Cancers including sarcoma are caused by mistakes in our genes. Studying all the genes in the body (known as genomic sequencing) can help scientists and doctors understand what’s gone wrong and might help find the right treatment.
Thanks to investment in genomics and the work of the sarcoma community, sarcoma is one of the few cancers which has a test called whole genome sequencing routinely commissioned on the NHS. This test analyses all the genes in both the sarcoma and the patient. The results can help make the correct subtype diagnosis as well as identify possible treatments.
But the service faces a number of challenges with delivering the results of genomic sequencing to doctors and patients. This is because it is a time-consuming task which requires special skills and training. There is a shortage of clinical scientists with the right expertise to analyse the genomic sequencing data. This means there is a large amount of potentially important information being wasted, and patients aren’t seeing the benefit.
How will this project tackle this challenge?
The team behind this project has vast experience with sarcoma and genetic testing within the NHS so they know what is needed to drive improvements.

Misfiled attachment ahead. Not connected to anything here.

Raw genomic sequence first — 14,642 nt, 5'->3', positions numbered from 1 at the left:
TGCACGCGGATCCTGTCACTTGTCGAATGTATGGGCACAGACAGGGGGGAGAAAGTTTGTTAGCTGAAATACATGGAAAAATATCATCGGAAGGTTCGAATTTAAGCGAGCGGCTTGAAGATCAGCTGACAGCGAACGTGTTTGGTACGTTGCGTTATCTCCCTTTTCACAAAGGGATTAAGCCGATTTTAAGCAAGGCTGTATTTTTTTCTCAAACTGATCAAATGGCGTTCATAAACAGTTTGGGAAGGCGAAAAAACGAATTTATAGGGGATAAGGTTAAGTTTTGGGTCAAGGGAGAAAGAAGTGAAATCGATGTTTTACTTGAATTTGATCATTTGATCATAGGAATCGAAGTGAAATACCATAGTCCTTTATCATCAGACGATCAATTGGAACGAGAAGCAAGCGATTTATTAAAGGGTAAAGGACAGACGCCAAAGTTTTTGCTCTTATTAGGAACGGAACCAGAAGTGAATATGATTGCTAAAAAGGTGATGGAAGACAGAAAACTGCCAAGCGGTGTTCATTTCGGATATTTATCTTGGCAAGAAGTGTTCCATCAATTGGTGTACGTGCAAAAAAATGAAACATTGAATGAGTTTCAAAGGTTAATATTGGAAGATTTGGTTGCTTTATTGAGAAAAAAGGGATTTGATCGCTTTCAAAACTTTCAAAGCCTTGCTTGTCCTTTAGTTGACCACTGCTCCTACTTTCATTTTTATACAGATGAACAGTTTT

To upskill the sarcoma community, the team will create a Sarcoma Network of senior scientists, clinicians across six genomic laboratory hubs, where genomic testing is carried out. The team will also recruit a new clinical scientist to train as a sarcoma genomics specialist, and this individual will also help build the network, encourage best practice and making processes more effective. The new clinical scientist being trained in sarcoma specialist will analyse whole genome sequencing and engage with colleagues at the other laboratory hubs, helping to improve turnaround time for tests and increasing knowledge and skills. They will also compare results with other types of more focussed genetic testing to see what method produces the best outcomes.
What this means for people affected by sarcoma
Improving our knowledge and efficiency of sarcoma genomics will lead to patients receiving faster and more accurate diagnoses alongside more information about their prognosis. If new mutations or treatment targets are discovered, we could also develop personalised therapies for each patient in future. The Sarcoma Network will also train the next generation of sarcoma scientists and create the environment for continuing development.
Improving our knowledge and efficiency of sarcoma genomics will lead to patients receiving faster and more accurate diagnoses alongside more information about their prognosis.